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7. Salmonberry (Rubus spectabilis)
Collected: 1806 Mar 27 - Mouth of Cowlitz River, Washington
Margaret H. Fulford Herbarium
University of Cincinnati
Pursh, Frederick. Flora Americae Septentrionalis.
London: White, Cochrane & Co. 1814.
Archives & Rare Books Department

Description: "I took a walk today of three miles to correct an errow [error] which I have heretofore made with rispect to the shrub I have hithertoo called the large leafed thorn. The leaf of this thorn is small being only ab[o]ut 2 1/2 inches long, is petiolate, conjugate; the leafets are petiolate accutely pointed, having their margins cut with unequal angular insissures. The shrub which I have heretofore confounded with this [Thimbleberry (Rubus parviflorus)] grows in similar situations, has a stem precisely like it except the thorn and bears a large three loabed leaf." [Lewis. 1806 Apr 8] (Thwaites. 1904. Vol. 4, Part 2, p. 256.)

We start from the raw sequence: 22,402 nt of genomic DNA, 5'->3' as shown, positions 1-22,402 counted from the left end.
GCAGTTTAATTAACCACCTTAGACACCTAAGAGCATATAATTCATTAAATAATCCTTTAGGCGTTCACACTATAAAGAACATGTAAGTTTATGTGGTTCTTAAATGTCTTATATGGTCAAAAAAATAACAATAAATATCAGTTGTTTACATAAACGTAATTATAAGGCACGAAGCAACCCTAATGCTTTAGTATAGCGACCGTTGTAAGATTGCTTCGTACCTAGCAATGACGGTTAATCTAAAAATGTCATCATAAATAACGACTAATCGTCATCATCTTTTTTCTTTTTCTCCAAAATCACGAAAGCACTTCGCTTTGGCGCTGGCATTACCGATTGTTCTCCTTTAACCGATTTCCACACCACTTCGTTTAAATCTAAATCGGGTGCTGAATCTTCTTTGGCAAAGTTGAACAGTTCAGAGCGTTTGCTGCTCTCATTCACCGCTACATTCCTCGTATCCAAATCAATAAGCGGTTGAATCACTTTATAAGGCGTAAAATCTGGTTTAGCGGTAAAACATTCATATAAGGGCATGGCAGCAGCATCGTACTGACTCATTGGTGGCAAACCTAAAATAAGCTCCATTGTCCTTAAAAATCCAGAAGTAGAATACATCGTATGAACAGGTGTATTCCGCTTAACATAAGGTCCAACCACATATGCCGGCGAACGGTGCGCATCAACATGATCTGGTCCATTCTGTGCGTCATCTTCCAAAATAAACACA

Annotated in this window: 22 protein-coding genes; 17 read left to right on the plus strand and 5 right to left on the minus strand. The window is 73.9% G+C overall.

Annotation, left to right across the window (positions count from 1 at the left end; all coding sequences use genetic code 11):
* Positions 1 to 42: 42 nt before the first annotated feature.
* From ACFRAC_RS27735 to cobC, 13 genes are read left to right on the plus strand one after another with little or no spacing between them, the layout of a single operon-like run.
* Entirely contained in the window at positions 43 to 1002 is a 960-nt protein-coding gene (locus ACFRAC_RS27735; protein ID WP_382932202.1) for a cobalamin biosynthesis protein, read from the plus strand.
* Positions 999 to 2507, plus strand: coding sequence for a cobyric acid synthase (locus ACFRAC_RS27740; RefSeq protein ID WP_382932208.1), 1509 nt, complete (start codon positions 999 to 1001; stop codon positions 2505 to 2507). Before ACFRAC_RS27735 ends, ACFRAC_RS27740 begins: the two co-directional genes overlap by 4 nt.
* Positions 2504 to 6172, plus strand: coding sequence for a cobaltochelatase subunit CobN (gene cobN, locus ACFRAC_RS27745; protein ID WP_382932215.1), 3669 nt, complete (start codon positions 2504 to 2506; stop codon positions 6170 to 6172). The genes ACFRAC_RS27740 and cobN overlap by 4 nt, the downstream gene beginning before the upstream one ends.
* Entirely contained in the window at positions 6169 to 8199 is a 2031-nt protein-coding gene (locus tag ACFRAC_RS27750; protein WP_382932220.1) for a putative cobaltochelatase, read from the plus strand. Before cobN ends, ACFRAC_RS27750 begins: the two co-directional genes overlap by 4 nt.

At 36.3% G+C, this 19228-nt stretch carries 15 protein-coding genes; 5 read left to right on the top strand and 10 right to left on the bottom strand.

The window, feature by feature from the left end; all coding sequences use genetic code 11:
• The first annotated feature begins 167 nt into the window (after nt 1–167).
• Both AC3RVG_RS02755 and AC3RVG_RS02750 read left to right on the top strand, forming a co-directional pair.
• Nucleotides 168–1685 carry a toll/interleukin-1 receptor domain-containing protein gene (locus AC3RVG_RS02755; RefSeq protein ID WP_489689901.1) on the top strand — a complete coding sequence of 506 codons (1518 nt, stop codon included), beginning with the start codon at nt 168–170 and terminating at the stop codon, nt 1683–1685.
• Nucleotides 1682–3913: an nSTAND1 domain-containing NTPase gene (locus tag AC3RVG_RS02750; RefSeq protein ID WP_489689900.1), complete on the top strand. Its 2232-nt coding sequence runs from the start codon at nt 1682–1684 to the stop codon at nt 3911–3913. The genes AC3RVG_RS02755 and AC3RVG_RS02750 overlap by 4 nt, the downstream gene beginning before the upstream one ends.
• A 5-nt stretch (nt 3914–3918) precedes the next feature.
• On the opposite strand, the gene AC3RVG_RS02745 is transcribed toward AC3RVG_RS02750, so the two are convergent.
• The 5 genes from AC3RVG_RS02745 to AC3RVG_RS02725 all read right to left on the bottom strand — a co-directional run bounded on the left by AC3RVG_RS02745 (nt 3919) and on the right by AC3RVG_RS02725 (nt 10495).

Journal Entry 1806 Mar 27: "At a distance of two miles we passed the entrance of Coweliskee river. This stream discharges itself on the north side of the Columbia, about three miles above a remarkably high rocky knoll, the south side of which it washes in passing, and which is separated from the northern hills by a wide bottom of several miles in extent. The Coweliskee is one hundred and fifty yards wide, deep and navigable, as the Indians assert, for a considerable distance, and most probably waters the country west and north of the range of mountains which cross the Columbia between the great falls and rapids. On the lower side of this river, a few miles from its entrance into the Columbia, is the principal village of the Skilloots…" (Lewis. 1814. Vol. 2, p. 209.)